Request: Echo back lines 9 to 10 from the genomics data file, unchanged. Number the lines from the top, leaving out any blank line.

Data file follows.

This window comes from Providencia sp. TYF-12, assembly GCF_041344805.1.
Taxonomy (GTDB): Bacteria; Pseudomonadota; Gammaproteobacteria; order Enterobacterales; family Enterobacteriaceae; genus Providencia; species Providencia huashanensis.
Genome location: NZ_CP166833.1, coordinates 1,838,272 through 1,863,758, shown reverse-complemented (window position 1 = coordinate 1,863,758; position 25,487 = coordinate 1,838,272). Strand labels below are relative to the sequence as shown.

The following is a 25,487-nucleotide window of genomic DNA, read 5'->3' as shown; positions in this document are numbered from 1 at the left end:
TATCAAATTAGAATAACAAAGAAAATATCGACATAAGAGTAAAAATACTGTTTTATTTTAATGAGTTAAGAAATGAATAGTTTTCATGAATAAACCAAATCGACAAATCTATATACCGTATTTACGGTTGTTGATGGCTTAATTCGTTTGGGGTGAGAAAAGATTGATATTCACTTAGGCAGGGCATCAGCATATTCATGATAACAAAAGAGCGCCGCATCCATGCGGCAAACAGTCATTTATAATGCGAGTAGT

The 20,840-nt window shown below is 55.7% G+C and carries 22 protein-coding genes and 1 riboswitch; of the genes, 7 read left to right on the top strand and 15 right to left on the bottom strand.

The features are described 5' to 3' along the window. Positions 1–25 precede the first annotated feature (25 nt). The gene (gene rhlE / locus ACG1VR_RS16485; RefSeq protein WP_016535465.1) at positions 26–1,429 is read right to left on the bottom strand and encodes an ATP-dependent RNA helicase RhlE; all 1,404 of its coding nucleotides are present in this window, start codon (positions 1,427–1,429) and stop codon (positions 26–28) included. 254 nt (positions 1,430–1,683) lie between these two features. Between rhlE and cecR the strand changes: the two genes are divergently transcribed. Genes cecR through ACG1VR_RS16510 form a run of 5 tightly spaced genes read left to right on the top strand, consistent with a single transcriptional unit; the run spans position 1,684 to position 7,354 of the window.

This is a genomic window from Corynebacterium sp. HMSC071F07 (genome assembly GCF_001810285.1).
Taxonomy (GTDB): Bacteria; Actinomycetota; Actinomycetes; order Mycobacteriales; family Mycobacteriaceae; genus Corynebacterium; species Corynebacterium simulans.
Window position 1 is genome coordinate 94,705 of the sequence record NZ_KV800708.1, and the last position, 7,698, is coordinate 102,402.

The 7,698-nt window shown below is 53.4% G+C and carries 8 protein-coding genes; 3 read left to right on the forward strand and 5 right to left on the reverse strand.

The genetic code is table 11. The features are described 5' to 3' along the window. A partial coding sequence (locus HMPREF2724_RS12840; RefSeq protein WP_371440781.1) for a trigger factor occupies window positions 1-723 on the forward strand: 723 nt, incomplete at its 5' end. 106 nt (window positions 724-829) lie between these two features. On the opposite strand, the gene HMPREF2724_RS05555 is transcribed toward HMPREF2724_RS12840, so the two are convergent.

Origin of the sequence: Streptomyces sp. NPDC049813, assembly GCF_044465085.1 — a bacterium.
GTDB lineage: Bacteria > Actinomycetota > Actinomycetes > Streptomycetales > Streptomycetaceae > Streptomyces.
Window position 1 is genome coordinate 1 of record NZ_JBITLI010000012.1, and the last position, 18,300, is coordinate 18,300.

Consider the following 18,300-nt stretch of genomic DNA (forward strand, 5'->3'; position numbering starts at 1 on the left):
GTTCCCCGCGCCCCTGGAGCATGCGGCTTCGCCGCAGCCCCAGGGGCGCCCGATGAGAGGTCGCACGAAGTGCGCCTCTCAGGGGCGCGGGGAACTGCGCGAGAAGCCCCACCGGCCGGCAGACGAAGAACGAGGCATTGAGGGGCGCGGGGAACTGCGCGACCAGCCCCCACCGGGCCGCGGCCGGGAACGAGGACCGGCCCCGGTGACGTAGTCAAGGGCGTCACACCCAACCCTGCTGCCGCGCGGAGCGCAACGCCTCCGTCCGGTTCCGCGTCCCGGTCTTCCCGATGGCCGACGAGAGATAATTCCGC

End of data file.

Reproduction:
Taxonomy (GTDB): Bacteria; Actinomycetota; Actinomycetes; order Mycobacteriales; family Mycobacteriaceae; genus Corynebacterium; species Corynebacterium simulans.
Window position 1 is genome coordinate 94,705 of the sequence record NZ_KV800708.1, and the last position, 7,698, is coordinate 102,402.